If a film produces acceptable results when processed by standard C-41 chemistry, then well and good! But if the film was designed to be processed in ECN2, then I don't see how it helps anybody to conceal that fact.

It all comes down to a bit of greed helped along by standards in marketing that seem to get more lax every second. ORWO likely noticed how successful Cinestill has been and decided, “Hey, we can play that game, too!”, even though Cinestill’s rebranded Vision 3 (sans remjet) certainly suffers souped in the C41 it was never designed for.
 
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cmacd123

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Yes, looks almost like a Lomo Metropolis film (2019 version).

The New New ORWO is apparently a result of a Merger that Includes InovisCoat. That firm has been suggested as the place where some of the "Weird" lomography brand films were coated.

so far Lomography has not shown a "normal" colour film from their own sources. (they do have one which is apparently private label Kodak)

the previous incarnation of ORWO as Filmotec was rumored to have their coating done by OTHER that InovisCoat, except for Perhaps N75. (I have heard on an off the record basis from one person who is very proably in a position to know that their were Layoffs at Filmotec, amoung some of the technical people) the Major "camera" B&W films from Filmotec (UN54, N74 and N75) are now all out of stock. Another proably reliable source did say they he had heard that ORWO was planning to bring back N74 Movie Negative.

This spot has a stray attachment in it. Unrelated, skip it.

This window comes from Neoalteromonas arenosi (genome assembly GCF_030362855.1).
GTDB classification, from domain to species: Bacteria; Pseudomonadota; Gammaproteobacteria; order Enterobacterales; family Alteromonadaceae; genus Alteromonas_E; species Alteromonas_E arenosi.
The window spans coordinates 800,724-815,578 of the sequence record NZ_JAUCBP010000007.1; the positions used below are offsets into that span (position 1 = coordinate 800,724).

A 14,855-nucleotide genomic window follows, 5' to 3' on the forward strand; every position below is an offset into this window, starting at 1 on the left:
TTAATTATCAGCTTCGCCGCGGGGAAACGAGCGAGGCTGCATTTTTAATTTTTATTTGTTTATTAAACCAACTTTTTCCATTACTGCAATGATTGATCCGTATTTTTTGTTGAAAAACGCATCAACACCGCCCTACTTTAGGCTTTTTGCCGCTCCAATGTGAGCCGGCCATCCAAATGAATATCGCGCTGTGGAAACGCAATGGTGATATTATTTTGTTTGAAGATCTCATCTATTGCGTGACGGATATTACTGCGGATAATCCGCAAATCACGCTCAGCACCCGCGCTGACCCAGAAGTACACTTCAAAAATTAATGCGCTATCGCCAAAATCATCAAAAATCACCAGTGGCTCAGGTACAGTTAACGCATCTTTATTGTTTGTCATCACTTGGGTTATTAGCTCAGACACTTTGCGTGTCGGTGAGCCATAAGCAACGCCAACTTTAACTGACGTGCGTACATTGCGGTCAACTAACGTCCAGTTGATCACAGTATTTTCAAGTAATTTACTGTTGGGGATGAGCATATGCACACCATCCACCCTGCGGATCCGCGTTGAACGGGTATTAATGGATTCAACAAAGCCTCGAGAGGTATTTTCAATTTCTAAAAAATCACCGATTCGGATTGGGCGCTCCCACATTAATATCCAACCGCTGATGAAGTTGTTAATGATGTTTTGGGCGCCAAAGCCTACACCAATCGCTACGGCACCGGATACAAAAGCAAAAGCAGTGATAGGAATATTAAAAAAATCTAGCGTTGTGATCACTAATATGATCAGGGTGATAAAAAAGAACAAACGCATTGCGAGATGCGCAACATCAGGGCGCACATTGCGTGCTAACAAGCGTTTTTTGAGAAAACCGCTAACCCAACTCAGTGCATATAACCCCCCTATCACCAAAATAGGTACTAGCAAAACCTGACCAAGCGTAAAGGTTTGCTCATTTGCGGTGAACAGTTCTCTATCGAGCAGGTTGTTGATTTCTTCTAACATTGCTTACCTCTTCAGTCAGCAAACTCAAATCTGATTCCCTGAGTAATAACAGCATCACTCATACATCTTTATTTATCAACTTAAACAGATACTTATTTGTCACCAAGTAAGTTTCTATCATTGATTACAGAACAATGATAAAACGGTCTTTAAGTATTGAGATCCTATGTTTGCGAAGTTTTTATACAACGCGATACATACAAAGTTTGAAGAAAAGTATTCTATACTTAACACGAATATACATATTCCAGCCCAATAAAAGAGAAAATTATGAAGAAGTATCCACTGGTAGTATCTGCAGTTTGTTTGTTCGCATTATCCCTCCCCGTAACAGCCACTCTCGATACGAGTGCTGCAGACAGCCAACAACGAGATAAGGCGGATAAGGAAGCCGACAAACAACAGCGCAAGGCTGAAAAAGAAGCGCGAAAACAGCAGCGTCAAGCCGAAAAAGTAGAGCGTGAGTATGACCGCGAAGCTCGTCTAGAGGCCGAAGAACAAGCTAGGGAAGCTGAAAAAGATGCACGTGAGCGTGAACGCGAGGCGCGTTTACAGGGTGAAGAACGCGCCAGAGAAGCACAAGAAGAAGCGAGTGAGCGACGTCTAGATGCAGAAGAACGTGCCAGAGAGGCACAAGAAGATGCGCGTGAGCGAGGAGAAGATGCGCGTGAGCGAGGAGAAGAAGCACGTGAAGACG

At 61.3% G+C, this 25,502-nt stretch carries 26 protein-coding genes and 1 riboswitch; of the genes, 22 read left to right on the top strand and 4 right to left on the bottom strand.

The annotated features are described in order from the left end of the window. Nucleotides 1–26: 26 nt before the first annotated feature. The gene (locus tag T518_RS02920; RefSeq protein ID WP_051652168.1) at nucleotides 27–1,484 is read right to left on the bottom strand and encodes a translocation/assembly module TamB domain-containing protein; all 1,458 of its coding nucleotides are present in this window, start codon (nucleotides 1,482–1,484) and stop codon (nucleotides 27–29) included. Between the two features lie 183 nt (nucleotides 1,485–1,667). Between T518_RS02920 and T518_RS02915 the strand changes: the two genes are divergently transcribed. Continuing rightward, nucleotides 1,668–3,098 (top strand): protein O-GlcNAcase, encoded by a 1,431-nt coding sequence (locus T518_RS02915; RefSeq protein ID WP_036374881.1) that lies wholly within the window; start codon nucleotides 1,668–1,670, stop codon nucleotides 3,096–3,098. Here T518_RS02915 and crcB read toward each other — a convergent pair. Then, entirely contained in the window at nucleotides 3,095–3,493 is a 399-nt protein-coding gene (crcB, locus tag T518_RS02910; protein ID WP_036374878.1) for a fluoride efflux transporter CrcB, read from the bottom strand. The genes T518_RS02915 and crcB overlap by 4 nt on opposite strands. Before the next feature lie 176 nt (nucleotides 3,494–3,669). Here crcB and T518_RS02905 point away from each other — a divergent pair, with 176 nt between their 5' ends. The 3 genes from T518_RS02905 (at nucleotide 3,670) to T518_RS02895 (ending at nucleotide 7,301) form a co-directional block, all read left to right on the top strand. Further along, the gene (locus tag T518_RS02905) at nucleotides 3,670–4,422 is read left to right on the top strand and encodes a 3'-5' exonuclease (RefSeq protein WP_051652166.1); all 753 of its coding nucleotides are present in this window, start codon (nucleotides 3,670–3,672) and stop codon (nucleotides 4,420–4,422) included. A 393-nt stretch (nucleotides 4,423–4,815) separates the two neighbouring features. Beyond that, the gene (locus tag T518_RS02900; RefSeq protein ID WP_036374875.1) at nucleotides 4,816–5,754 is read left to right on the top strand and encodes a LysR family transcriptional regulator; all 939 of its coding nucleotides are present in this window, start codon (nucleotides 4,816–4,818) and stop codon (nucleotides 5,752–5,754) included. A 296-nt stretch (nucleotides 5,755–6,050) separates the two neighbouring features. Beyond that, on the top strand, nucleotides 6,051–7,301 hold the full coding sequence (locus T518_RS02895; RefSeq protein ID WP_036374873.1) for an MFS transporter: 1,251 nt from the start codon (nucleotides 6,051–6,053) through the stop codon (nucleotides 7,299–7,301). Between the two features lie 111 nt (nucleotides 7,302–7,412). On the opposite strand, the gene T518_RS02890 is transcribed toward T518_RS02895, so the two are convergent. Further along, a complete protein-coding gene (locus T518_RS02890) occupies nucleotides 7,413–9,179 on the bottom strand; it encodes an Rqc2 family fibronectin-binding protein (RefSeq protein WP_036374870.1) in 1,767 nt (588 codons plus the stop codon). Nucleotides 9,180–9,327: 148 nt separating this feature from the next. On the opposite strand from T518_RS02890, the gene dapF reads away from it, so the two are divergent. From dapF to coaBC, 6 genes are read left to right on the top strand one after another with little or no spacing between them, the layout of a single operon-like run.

InovisCoat has one of the fomer Agfa Coating machines and supposedly has the formulas for what was coated at Agfa Leverkusen. while Agfa XT320 was labeled "Belgium" as it was on an acetate base it might have been coated at Leverkusen.

YMMV. or as the film spools turn.

I am in watch and wait mode myself. (although expecting that I will See Ferrania P30 in 120 size before I see some more N74 or N75)
 

cmacd123

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I guess we should use "ORWO3" to talk about the folks currently using the orwo name, as filmotec seems to have been absorbed
 

AgX

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I have heard on an off the record basis from one person who is very proably in a position to know that their were Layoffs at Filmotec, amoung some of the technical people.

At least not before their insolvency to my knowledge.


While Agfa XT320 was labeled "Belgium" as it was on an acetate base it might have been coated at Leverkusen.

Cine film manufacture, as of all "non-cosumer" films, was a sole task of the plant in Mortsel. Though in more recent years a kind of streamling had taken place with more exchange between the major plants.


I guess we should use "ORWO3" to talk about the folks currently using the orwo name, as filmotec seems to have been absorbed

That "Orwo-group" talk is basically something only uttered in Britain.
 
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"we are also now running our own C41 motion picture tests on our new C41 motion picture processors - which are now installed at Black Hangar Studios in the UK and also installed at our Wolfen site - ready for the first feature film to be shot on this brand new stock. "
 

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"Orders for 16mm and 35mm will launch on www.orwo.shop very soon. This stock is currently being cut and perforated at our Wolfen facility and our team is working through the final details to ensure that we can deliver this immediately to you once released online. 8mm and 65mm will launch at a later date."


Means that you'll probably be able to buy a large cine roll before we get our 36exp rolls that we preordered in June. Oh, well...